The month of May is green on both our high Cotswold escarpments and in our valleys, but Mother Nature has added some magical splashes of pink, white, yellow and blue with her flowers.
A plentiful clump of Common comfrey - Symphtytum officinale luxuriates on the high grassy banks that line the narrow country lanes - bees and butterflies enjoy its clusters of flowers, but it is also used in herbal medicines to treat cuts, sprains, and bruises. Join me now, and we can wander along the pathways and byeways together through Elkstone, at 1000 feet above sea level, it is the highest village in the Cotswolds.
This mythological character is my favourite. I wonder if the Norman who carved this stone had a sense of humour or perhaps a vivid imagination? It appears to be a centaur, having the body of a horse, a rather flamboyant tail, and holding a bow and arrow ready for action. It is remarkable to think that this quirky little stone carving has survived outside through centuries of storms, tempests, and momentous historic events for well over a 1000 years.
The tympanum above the southern entrance.
The hand of God is seen above Christ's head whilst he holds the book of judgement in his left hand and points to the Agnus Dei with his other. He is surrounded by the emblems of the Evangelists.
A large serpent devours its own tail as a lugubrious lion looks on.
Arriving Inside the eye is immediately captured by two sets of exquisite romanesque Norman arches - the first set lead from the nave into the chancel and the second set lead on into the sanctuary. Decorated in deep cut zigzags, also known as chevrons, they are a glory to behold. The outer hood mould is pelleted, terminating at each end with a dragon's head.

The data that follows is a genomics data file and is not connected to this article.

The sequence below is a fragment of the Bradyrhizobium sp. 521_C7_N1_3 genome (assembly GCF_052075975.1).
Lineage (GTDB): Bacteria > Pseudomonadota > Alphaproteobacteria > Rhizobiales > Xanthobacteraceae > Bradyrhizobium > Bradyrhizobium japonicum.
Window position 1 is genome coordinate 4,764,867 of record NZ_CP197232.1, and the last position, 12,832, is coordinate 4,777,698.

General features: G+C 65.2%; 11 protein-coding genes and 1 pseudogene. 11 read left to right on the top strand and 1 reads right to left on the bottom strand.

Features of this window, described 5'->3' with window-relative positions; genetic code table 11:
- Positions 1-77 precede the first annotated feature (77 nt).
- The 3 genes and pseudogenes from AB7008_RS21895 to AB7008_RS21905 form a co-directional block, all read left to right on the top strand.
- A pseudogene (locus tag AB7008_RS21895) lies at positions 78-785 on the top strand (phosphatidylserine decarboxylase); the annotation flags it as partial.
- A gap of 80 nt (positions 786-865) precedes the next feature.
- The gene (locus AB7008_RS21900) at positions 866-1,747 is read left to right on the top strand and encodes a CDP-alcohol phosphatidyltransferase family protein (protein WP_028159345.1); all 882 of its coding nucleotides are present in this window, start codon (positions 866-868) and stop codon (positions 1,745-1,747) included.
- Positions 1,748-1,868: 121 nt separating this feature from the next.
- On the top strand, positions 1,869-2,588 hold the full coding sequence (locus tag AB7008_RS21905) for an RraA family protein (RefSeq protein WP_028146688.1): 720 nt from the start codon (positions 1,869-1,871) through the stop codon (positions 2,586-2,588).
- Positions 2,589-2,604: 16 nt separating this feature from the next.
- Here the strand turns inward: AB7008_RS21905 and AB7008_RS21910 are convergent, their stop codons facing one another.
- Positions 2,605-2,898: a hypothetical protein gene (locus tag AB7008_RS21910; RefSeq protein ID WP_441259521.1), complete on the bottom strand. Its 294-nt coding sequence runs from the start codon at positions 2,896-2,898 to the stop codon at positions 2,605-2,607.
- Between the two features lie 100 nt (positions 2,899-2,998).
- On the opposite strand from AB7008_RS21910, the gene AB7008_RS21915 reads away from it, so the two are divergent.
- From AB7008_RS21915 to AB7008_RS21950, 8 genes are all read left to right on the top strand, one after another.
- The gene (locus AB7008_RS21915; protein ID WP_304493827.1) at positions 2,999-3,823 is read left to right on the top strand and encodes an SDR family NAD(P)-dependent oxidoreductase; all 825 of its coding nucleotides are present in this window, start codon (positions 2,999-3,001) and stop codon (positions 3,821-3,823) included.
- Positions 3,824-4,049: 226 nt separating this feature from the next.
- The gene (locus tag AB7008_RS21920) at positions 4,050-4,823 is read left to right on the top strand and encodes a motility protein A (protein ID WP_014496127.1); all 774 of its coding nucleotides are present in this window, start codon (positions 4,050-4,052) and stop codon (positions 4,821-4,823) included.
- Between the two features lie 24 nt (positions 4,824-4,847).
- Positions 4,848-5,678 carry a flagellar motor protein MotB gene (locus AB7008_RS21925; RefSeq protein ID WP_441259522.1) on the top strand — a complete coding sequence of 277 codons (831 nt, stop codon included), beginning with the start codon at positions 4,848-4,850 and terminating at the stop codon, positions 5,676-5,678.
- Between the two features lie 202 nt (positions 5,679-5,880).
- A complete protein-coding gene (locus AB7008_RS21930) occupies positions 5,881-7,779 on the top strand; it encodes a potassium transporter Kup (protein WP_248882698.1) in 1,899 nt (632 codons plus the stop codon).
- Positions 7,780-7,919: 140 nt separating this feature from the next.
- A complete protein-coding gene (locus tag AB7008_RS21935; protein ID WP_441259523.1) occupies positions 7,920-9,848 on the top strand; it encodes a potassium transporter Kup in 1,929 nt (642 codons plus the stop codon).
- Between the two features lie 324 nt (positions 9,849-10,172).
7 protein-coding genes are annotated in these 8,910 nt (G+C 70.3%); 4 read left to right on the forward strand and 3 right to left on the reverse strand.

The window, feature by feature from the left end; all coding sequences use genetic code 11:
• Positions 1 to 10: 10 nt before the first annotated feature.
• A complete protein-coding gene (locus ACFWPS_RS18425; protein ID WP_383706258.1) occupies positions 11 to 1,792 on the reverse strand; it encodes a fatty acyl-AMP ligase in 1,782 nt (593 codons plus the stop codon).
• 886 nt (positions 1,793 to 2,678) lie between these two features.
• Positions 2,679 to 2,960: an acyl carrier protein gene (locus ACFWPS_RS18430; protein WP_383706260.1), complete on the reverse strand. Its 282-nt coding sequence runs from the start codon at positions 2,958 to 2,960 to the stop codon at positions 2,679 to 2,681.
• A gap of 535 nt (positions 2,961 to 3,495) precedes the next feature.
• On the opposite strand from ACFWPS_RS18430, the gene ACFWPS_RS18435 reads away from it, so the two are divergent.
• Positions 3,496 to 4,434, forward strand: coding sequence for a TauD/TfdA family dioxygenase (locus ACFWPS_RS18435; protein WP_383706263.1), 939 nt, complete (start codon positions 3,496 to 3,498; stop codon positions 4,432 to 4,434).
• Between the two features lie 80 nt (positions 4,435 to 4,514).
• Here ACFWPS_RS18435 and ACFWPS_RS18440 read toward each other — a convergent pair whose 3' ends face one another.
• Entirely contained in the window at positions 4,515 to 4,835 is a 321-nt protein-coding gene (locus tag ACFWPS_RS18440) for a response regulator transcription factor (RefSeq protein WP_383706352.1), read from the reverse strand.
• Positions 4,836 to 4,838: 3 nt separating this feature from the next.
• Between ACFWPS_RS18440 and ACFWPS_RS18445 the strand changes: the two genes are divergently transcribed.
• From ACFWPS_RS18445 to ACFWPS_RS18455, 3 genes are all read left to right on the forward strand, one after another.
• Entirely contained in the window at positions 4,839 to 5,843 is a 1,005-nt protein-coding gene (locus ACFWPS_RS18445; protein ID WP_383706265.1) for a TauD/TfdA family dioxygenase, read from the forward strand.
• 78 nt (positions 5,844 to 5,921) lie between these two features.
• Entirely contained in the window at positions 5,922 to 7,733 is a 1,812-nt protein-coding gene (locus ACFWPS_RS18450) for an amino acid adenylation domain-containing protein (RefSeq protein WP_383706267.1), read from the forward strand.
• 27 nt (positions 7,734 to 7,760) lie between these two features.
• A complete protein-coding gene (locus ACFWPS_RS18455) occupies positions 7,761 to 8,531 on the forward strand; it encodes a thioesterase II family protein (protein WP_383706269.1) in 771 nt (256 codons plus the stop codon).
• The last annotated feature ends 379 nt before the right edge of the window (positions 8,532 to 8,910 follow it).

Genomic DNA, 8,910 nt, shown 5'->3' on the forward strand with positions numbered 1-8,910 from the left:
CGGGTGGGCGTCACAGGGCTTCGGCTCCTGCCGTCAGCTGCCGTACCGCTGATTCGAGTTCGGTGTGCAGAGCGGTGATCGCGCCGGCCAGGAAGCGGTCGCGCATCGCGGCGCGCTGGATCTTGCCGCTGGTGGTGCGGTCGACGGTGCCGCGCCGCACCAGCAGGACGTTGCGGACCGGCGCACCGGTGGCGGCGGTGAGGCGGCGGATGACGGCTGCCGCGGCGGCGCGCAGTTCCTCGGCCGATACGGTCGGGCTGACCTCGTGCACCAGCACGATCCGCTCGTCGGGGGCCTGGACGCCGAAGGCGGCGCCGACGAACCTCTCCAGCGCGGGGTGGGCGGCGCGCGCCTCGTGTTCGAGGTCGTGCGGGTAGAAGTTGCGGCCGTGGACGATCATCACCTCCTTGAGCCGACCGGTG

Moving swiftly on past the Old Rectory, now privately owned, we look for the pathway which hopefully will lead us around the outskirts of the village and back down to where we left the car.
Over a style to an inviting pathway. The smell of the freshly mowed grass fills the air.Following the pathway through several meadows leads us into a small woodland carpeted in Wild Garlic - Allium ursinum. The leaves are now perfect for those who like to forage the leaves and make pesto. However, it is very important to take care when removing the leaves to not disturb their bulbs. Personally I still prefer to make my pesto using basil leaves.
Suddenly rooftops appear amongst the trees below our walk, and then we spot the flag perched on what used to be the village school.
The building now houses the village hall, and this is where we parked the car.